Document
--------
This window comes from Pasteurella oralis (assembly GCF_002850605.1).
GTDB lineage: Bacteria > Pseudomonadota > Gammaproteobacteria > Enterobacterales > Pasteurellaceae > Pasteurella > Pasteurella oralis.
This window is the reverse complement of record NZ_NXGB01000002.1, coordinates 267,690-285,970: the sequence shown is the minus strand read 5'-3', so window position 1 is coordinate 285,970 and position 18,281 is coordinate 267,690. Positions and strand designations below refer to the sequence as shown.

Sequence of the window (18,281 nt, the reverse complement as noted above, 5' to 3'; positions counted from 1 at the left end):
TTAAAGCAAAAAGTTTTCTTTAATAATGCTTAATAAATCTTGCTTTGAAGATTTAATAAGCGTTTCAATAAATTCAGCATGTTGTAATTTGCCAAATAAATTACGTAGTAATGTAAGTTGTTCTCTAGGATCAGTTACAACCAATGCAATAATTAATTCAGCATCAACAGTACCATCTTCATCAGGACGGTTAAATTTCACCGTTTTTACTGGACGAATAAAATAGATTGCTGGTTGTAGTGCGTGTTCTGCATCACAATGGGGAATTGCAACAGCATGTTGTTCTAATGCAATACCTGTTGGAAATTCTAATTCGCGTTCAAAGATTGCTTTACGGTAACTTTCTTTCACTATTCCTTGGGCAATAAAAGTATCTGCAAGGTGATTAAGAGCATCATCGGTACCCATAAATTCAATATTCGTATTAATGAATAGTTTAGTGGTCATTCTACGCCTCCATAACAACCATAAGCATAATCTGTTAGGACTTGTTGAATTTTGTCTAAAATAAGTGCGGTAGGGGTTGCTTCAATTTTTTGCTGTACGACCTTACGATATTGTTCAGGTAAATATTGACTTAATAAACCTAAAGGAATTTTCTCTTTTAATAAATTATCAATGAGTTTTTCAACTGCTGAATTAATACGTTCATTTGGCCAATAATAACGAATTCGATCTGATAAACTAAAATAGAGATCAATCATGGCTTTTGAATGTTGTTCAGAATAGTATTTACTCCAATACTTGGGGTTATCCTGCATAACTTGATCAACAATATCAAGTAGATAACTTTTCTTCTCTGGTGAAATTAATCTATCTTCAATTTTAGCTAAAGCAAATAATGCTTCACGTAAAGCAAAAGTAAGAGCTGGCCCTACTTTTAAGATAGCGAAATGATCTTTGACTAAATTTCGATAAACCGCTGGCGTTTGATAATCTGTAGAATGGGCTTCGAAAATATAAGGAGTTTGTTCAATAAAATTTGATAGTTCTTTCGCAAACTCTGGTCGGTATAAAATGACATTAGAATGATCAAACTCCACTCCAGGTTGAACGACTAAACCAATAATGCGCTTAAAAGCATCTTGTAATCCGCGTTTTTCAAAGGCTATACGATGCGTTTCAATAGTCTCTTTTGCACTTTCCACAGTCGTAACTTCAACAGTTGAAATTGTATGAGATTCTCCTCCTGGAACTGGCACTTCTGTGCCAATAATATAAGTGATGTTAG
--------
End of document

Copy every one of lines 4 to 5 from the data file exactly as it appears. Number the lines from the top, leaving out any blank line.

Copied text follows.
Sequence of the window (18,281 nt, the reverse complement as noted above, 5' to 3'; positions counted from 1 at the left end):
TTAAAGCAAAAAGTTTTCTTTAATAATGCTTAATAAATCTTGCTTTGAAGATTTAATAAGCGTTTCAATAAATTCAGCATGTTGTAATTTGCCAAATAAATTACGTAGTAATGTAAGTTGTTCTCTAGGATCAGTTACAACCAATGCAATAATTAATTCAGCATCAACAGTACCATCTTCATCAGGACGGTTAAATTTCACCGTTTTTACTGGACGAATAAAATAGATTGCTGGTTGTAGTGCGTGTTCTGCATCACAATGGGGAATTGCAACAGCATGTTGTTCTAATGCAATACCTGTTGGAAATTCTAATTCGCGTTCAAAGATTGCTTTACGGTAACTTTCTTTCACTATTCCTTGGGCAATAAAAGTATCTGCAAGGTGATTAAGAGCATCATCGGTACCCATAAATTCAATATTCGTATTAATGAATAGTTTAGTGGTCATTCTACGCCTCCATAACAACCATAAGCATAATCTGTTAGGACTTGTTGAATTTTGTCTAAAATAAGTGCGGTAGGGGTTGCTTCAATTTTTTGCTGTACGACCTTACGATATTGTTCAGGTAAATATTGACTTAATAAACCTAAAGGAATTTTCTCTTTTAATAAATTATCAATGAGTTTTTCAACTGCTGAATTAATACGTTCATTTGGCCAATAATAACGAATTCGATCTGATAAACTAAAATAGAGATCAATCATGGCTTTTGAATGTTGTTCAGAATAGTATTTACTCCAATACTTGGGGTTATCCTGCATAACTTGATCAACAATATCAAGTAGATAACTTTTCTTCTCTGGTGAAATTAATCTATCTTCAATTTTAGCTAAAGCAAATAATGCTTCACGTAAAGCAAAAGTAAGAGCTGGCCCTACTTTTAAGATAGCGAAATGATCTTTGACTAAATTTCGATAAACCGCTGGCGTTTGATAATCTGTAGAATGGGCTTCGAAAATATAAGGAGTTTGTTCAATAAAATTTGATAGTTCTTTCGCAAACTCTGGTCGGTATAAAATGACATTAGAATGATCAAACTCCACTCCAGGTTGAACGACTAAACCAATAATGCGCTTAAAAGCATCTTGTAATCCGCGTTTTTCAAAGGCTATACGATGCGTTTCAATAGTCTCTTTTGCACTTTCCACAGTCGTAACTTCAACAGTTGAAATTGTATGAGATTCTCCTCCTGGAACTGGCACTTCTGTGCCAATAATATAAGTGATGTTAG